Mara N K Lawniczak

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The Afrotropical mosquito Anopheles gambiae sensu stricto, a major vector of malaria, is currently undergoing speciation into the M and S molecular forms. These forms have diverged in larval ecology and reproductive behavior through unknown genetic mechanisms, despite considerable levels of hybridization. Previous genome-wide scans using gene-based(More)
Mosquitoes in the Anopheles gambiae complex show rapid ecological and behavioral diversification, traits that promote malaria transmission and complicate vector control efforts. A high-density, genome-wide mosquito SNP-genotyping array allowed mapping of genomic differentiation between populations and species that exhibit varying levels of reproductive(More)
INTRODUCTION: The notion that species boundaries can be porous to introgression is increasingly accepted. Yet the broader role of introgression in evolution remains contentious and poorly documented, partly because of the challenges involved in accurately identifying introgression in the very groups where it is most likely to occur. Recently diverged(More)
The African malaria mosquito Anopheles gambiae is diversifying into ecotypes known as M and S forms. This process is thought to be promoted by adaptation to different larval habitats, but its genetic underpinnings remain elusive. To identify candidate targets of divergent natural selection in M and S, we performed genomewide scanning in paired population(More)
Variation in vectorial capacity for human malaria among Anopheles mosquito species is determined by many factors, including behavior, immunity, and life history. To investigate the genomic basis of vectorial capacity and explore new avenues for vector control, we sequenced the genomes of 16 anopheline mosquito species from diverse locations spanning ~100(More)
Mating and immunity are intimately linked to fitness. In both vertebrates and invertebrates, recent investigations into mate choice for immunity, tradeoffs between reproduction and immunity, and the relationships between post-mating processes and immune function have revealed that mating and immunity are also intimately linked to each other. Here, we focus(More)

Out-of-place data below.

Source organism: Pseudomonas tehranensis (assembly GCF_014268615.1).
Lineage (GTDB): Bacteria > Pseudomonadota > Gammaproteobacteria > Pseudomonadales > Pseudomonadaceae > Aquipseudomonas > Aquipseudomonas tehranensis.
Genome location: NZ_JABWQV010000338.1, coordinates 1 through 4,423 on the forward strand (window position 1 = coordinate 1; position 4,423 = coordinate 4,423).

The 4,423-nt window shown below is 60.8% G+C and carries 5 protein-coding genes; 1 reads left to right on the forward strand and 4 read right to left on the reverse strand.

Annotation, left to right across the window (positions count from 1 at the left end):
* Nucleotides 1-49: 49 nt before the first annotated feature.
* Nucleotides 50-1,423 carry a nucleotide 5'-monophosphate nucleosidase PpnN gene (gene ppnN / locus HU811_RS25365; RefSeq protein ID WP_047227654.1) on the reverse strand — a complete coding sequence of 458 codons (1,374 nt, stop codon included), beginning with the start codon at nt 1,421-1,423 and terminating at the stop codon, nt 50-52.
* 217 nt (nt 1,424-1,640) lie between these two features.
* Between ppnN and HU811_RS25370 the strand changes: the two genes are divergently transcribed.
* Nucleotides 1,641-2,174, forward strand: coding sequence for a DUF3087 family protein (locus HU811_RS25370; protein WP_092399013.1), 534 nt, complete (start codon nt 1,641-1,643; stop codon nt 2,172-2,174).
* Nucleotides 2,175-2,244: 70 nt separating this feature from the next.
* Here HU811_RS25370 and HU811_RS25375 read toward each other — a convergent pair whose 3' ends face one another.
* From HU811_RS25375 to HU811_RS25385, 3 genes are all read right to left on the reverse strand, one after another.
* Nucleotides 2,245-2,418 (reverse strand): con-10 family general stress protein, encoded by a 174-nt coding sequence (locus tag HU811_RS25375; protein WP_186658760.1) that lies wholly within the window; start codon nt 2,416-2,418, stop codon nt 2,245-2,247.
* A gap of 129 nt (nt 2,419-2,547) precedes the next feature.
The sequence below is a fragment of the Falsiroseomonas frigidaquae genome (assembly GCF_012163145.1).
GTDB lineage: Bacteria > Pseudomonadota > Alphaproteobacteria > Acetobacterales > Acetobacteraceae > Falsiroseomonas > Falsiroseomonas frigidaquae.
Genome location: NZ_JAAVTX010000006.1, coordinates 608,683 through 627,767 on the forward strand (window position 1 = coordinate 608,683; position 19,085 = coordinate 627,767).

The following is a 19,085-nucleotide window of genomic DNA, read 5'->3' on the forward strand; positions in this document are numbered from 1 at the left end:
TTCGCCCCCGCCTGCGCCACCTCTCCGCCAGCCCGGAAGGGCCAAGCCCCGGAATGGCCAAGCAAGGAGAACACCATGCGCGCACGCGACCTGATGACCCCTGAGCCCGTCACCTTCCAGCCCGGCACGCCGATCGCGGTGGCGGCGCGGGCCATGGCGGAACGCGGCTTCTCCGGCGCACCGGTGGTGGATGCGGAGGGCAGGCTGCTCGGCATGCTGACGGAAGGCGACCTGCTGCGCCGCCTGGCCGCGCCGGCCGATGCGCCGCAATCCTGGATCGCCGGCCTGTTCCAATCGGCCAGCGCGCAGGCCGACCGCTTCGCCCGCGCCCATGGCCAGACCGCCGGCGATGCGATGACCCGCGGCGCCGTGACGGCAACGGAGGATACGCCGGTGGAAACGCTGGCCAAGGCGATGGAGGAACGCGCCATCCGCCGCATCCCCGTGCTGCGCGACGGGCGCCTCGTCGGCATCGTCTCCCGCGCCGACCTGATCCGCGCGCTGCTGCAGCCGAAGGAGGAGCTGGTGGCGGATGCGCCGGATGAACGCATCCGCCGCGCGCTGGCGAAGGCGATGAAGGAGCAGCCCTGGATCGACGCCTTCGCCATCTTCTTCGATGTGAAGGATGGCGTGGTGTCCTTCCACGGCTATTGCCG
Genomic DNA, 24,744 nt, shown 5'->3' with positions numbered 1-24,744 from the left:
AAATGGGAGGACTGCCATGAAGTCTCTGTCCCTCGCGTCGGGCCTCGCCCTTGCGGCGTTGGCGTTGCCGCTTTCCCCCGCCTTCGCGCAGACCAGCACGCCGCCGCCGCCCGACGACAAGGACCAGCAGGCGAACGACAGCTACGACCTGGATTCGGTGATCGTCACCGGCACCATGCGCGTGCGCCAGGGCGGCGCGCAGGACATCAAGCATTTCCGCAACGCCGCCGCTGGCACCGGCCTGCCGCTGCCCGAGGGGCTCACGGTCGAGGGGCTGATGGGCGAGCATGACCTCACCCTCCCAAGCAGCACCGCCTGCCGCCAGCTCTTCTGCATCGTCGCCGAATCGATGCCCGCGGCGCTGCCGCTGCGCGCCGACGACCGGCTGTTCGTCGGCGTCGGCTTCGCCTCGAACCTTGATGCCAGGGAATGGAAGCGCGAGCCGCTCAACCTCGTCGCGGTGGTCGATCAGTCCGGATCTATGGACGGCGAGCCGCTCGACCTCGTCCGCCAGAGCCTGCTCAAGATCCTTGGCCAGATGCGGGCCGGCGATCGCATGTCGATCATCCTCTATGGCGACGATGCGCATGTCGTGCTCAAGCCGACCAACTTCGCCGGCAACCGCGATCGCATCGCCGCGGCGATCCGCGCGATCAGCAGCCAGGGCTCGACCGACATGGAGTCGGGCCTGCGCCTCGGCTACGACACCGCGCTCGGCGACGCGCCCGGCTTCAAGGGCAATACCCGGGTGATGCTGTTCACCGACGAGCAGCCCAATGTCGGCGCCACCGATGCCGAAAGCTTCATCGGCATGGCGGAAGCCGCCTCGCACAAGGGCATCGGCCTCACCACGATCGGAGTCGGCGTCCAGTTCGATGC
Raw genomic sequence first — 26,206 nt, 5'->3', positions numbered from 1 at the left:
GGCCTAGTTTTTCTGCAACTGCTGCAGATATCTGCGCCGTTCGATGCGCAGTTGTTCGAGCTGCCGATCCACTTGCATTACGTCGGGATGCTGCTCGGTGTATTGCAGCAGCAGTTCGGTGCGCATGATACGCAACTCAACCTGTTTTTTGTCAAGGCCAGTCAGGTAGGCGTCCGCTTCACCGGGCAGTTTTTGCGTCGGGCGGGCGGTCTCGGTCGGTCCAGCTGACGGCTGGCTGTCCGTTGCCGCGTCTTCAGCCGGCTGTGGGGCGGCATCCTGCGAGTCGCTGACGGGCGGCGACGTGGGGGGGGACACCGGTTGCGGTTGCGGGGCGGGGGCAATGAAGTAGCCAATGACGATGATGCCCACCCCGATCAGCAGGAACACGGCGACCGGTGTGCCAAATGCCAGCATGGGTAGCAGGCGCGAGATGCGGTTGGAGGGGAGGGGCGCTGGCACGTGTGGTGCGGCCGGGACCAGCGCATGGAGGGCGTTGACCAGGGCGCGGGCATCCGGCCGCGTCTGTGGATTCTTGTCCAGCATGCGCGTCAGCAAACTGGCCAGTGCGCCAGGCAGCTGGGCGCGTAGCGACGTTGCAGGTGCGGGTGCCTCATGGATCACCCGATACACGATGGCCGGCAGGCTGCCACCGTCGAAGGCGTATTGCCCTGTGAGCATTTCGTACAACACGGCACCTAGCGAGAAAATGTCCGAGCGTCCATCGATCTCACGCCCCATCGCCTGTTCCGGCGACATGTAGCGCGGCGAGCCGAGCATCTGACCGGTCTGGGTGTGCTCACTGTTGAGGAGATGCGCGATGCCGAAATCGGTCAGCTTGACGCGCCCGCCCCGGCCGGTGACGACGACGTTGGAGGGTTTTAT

In Drosophila melanogaster, seminal fluid proteins influence several components of female physiology and behavior, including re-mating rates, ovulation and oviposition, and sperm use. It is well-known that female flies are not simply passive vessels and that female-mediated interactions with male products are important to female (and thus male) reproductive(More)
Population genetic analyses have shown that directional selection causes amino acid substitution in several seminal fluid proteins (Acps) and that in general, Acps tend to diverge rapidly. If rapid, adaptive divergence of such male reproduction-related genes is driven by sexual conflict, we might also expect to observe rapid, adaptive evolution in female(More)
Gametogenesis and fertilization play crucial roles in malaria transmission. While male gametes are thought to be amongst the simplest eukaryotic cells and are proven targets of transmission blocking immunity, little is known about their molecular organization. For example, the pathway of energy metabolism that power motility, a feature that facilitates(More)
Detailed studies of individual genes have shown that gene expression divergence often results from adaptive evolution of regulatory sequence. Genome-wide analyses, however, have yet to unite patterns of gene expression with polymorphism and divergence to infer population genetic mechanisms underlying expression evolution. Here, we combined genomic(More)